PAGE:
Google is the default search engine on most modern smartphones, including Android and iOS. It has been in the dominant position for many years, but it started to see some competition from Microsoft Bing earlier this year after it launched ChatGPT-powered conversational search. There were rumors that Samsung might switch to Bing as the default search engine on its smartphones, but that didn't happen. A new report explains why Samsung didn't make the move.
According to a new report from The Wall Street Journal, Samsung tried to make it easier for Galaxy smartphone and tablet users to change the default search engine on its in-house web browser, Samsung Internet. However, Google opposed that move, stating that such a move from Samsung would breach the agreement between the two companies, which would have meant the South Korean firm needed to pay a huge fine, and maybe that would also have led to a legal battle. So, Samsung ultimately had to back down.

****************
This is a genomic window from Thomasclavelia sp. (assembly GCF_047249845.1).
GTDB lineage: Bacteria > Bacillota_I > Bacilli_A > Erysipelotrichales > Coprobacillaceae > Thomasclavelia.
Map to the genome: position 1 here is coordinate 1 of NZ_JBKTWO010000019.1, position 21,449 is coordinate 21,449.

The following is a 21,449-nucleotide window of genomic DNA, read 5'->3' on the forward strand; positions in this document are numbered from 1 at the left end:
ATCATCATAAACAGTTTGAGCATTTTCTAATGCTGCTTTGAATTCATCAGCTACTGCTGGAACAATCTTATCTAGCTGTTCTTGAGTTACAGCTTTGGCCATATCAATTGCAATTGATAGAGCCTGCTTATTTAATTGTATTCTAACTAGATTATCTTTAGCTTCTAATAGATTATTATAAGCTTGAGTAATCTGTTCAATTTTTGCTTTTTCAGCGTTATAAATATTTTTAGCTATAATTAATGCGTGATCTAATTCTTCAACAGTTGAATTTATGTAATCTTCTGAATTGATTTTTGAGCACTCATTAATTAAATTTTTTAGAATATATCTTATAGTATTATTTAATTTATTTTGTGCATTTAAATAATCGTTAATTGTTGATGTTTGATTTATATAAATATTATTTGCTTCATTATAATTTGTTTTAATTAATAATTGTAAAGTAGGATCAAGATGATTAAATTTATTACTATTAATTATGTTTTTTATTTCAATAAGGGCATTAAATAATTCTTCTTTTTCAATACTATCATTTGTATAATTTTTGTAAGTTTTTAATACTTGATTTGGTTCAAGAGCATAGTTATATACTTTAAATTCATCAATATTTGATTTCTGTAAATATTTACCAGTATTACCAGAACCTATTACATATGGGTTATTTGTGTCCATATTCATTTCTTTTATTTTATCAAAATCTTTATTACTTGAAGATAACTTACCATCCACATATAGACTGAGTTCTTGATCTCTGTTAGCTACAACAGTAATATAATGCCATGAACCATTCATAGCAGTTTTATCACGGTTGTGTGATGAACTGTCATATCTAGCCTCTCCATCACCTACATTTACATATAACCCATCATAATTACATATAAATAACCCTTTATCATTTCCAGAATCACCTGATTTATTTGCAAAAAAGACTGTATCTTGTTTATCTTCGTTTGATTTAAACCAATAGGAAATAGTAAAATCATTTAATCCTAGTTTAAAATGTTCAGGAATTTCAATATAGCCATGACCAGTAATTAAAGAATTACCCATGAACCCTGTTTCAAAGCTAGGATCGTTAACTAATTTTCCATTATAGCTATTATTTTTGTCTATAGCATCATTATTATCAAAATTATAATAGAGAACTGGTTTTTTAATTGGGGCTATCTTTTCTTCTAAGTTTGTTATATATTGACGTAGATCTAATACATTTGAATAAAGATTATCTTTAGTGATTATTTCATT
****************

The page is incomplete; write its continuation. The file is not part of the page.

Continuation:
All this information has come to light as a part of the ongoing antimonopoly trial in the US. The case spilled the beans on how Google uses its market position to thwart competition and uses hardball tactics to keep Google as the default search engine on smartphones from Apple, Samsung, and several others. The Justice Department in the US says Google's tactics are illegal and that it uses restrictive agreements with its clients.
Over the past few months, Generative AI and conversational search have started gaining momentum. Samsung tried to switch to Bing AI search on its smartphones but failed. However, the South Korean tech giant is still reportedly working on a ChatGPT-like search bot that could make its way to its future smartphones, tablets, and other devices. Samsung has already announced that Generative AI is coming to its Tizen-based smart TVs.